Timothy Kincaid explains what would likely happen:

The House of Representatives has a small window in which to decide whether to defend DOMA in court. Should they fail to do so, then in March the courts will be presented with a motion for summary judgment (a request for a trial-less determination) which argues that DOMA Section 3 is unconstitutional, and in response the DOJ will say, “I got nothing.”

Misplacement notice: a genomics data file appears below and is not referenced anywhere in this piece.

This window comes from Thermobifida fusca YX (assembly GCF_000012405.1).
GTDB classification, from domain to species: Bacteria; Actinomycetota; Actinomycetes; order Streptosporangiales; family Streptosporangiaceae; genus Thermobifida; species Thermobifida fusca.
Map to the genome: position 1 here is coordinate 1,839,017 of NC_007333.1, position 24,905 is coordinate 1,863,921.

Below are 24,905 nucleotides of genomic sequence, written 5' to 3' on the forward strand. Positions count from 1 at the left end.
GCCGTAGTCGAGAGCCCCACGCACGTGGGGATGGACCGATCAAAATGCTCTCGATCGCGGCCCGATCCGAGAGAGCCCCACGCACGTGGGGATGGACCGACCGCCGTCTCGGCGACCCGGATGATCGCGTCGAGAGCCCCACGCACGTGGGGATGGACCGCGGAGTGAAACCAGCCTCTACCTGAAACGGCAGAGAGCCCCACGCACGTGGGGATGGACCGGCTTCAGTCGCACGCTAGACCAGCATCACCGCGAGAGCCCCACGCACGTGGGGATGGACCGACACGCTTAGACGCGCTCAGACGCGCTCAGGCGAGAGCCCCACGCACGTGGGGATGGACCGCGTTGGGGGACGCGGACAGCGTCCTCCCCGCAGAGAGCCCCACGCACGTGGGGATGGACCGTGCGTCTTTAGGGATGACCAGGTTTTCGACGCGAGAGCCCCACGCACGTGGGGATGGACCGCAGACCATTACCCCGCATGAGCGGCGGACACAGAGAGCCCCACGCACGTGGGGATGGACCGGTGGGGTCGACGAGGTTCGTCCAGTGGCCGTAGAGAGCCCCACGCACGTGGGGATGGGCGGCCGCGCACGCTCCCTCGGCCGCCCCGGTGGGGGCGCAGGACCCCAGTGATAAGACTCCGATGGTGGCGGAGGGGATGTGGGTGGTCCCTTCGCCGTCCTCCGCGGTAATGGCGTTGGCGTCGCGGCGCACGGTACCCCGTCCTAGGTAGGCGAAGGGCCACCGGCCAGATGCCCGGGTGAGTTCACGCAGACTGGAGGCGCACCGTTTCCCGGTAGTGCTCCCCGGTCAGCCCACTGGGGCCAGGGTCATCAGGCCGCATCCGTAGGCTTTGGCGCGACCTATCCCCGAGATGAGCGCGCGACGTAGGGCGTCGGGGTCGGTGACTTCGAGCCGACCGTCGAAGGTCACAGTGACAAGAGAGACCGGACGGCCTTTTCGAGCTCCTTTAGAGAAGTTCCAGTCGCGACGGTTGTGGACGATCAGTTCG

Presented with only one side, it is extremely probable that the judges will find for the plaintiffs and order the federal government to recognize their marriages. This could be limited to specific circumstances for individual plaintiffs or applied broadly against the United States and applicable to all same-sex marriages. However, without appeal to the US Supreme Court, then these decisions will only apply to same-sex married couples in Second Circuit states (Connecticut, Vermont, New Hampshire, and New York).

We want to hear what you think about this article. Submit a letter to the editor or write to letters@theatlantic.com.